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New Zealand sees significant decline in community resilience

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A suburb in New Zealand.
  • Twice as many people have now experienced a disaster in New Zealand in the past five years, compared to 2021 (52% vs 26%).

  • New Zealand experienced a ‘reality check’ as community and societal resilience scores on the World Risk Poll Resilience Index declined sharply in regions most affected by floods.

  • However, individual and household resilience remained stable, positioning New Zealand in the top 10 globally on both these dimensions of the World Risk Poll Resilience Index.

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Auckland floods hit resilience

A new report by a global safety charity has revealed community and societal resilience in New Zealand has been negatively impacted by recent experiences of disaster. The report also highlighted the number of New Zealanders who have experienced a disaster in the past five years has doubled since 2021.

The findings come from the latest edition of the World Risk Poll Resilience Index, produced by Lloyd’s Register Foundation using data gathered by Gallup as part of the Lloyd’s Register Foundation World Risk Poll. The results are detailed in a new report: ‘Resilience in a Changing World.’ This is the third edition of the Poll and comprises data from 147,000 people in 142 countries on how they experience and perceive risk.

According to the data – collected between July and September 2023 – the percentage of people in New Zealand who have experienced a disaster in the past five years saw a significant rise, with twice as many people saying they have been affected in 2023 as in 2021 (52% vs 26%). This data comes in the context of unprecedented floods that hit Auckland in January 2023 and which became the biggest climatic event in New Zealand’s history.

The report suggests this disaster experience resulted in New Zealanders experiencing a ‘reality check’ effect - where previously high feelings of preparedness and support can be wiped out when a country or community does not fare as well as expected.

Community and societal resilience scores declined sharply in the regions most affected by the floods. In Auckland, community and societal resilience declined by 10 and nine points (on a scale of 0-100) respectively, compared to a decline in national community and societal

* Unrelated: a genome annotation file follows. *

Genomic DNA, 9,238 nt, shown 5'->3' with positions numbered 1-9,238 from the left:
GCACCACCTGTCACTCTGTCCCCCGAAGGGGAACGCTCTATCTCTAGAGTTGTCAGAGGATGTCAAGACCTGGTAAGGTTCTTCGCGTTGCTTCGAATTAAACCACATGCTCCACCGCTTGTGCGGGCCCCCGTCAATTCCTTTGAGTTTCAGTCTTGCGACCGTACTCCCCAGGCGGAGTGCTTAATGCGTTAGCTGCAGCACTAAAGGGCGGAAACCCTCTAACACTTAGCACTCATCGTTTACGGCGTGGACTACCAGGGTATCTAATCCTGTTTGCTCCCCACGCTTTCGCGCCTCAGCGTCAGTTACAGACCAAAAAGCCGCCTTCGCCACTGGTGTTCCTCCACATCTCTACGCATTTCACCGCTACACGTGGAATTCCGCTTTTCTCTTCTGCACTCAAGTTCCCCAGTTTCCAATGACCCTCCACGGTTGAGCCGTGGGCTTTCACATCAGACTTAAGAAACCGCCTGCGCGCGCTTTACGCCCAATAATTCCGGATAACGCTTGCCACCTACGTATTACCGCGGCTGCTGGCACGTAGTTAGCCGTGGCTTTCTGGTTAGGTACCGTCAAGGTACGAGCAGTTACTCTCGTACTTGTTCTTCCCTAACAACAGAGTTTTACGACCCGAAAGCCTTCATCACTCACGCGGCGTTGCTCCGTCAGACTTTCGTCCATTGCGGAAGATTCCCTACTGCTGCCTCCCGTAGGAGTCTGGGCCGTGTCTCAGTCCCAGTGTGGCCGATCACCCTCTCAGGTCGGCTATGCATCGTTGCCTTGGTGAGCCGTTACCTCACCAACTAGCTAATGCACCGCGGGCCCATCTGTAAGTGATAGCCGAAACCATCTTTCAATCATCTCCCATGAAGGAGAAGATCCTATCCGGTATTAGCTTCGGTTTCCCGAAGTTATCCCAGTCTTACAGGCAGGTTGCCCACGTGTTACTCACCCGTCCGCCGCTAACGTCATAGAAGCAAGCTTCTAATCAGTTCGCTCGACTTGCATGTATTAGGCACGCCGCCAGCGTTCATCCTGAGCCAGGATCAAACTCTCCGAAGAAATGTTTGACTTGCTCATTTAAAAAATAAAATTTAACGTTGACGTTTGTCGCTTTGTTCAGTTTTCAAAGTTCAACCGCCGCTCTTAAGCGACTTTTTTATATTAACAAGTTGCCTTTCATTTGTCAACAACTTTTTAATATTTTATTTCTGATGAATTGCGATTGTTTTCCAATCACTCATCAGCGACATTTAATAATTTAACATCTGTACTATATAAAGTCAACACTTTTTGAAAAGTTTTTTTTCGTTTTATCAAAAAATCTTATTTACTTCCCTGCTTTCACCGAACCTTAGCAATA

resilience scores of seven points for both categories. These scores declined because people reported losing confidence in the support of the government, community, and infrastructure – at a national level, those who said their government did not care ‘at all’ about them and their wellbeing rose from 23% in 2021 to 30% in 2023. However, individual and household resilience levels remained statistically stable, with New Zealand ranking in the top 10 globally for both – above countries including Australia, Canada and Switzerland.

Overall, New Zealand ranked 28 out of 141 globally on the Resilience Index, and 21 out of 41 high income countries.

Nancy Hey, Director of Evidence and Insight at Lloyd’s Register Foundation, said: “The World Risk Poll Resilience Index aims to provide insight for policymakers into how global populations perceive risk and how these risks affect their lives. Our findings will help them work with communities to support them in the face of natural hazards and other potential causes of disaster.

“For residents of New Zealand, flooding is largely responsible for the doubling of experience of disaster since 2021. This may have led to a ‘reality check’ for residents in terms of how prepared they feel for such events, with community and societal resilience particularly negatively affected. But the data is not all negative – on the contrary, household and individual resilience scores remained stable as the country continued to rank in the top 10 globally on both these measures. These differences in scores between different elements of the Resilience Index should give policymakers for a good indication of where to focus efforts to strengthen resilience.”

World Risk Poll 2024 Report: Resilience in a Changing World

In this report we present the second iteration of this Resilience Index, which, for the first time, shows how resilience is changing in the face of today’s challenges.

Read the report
Woman wearing boots standing in flooded area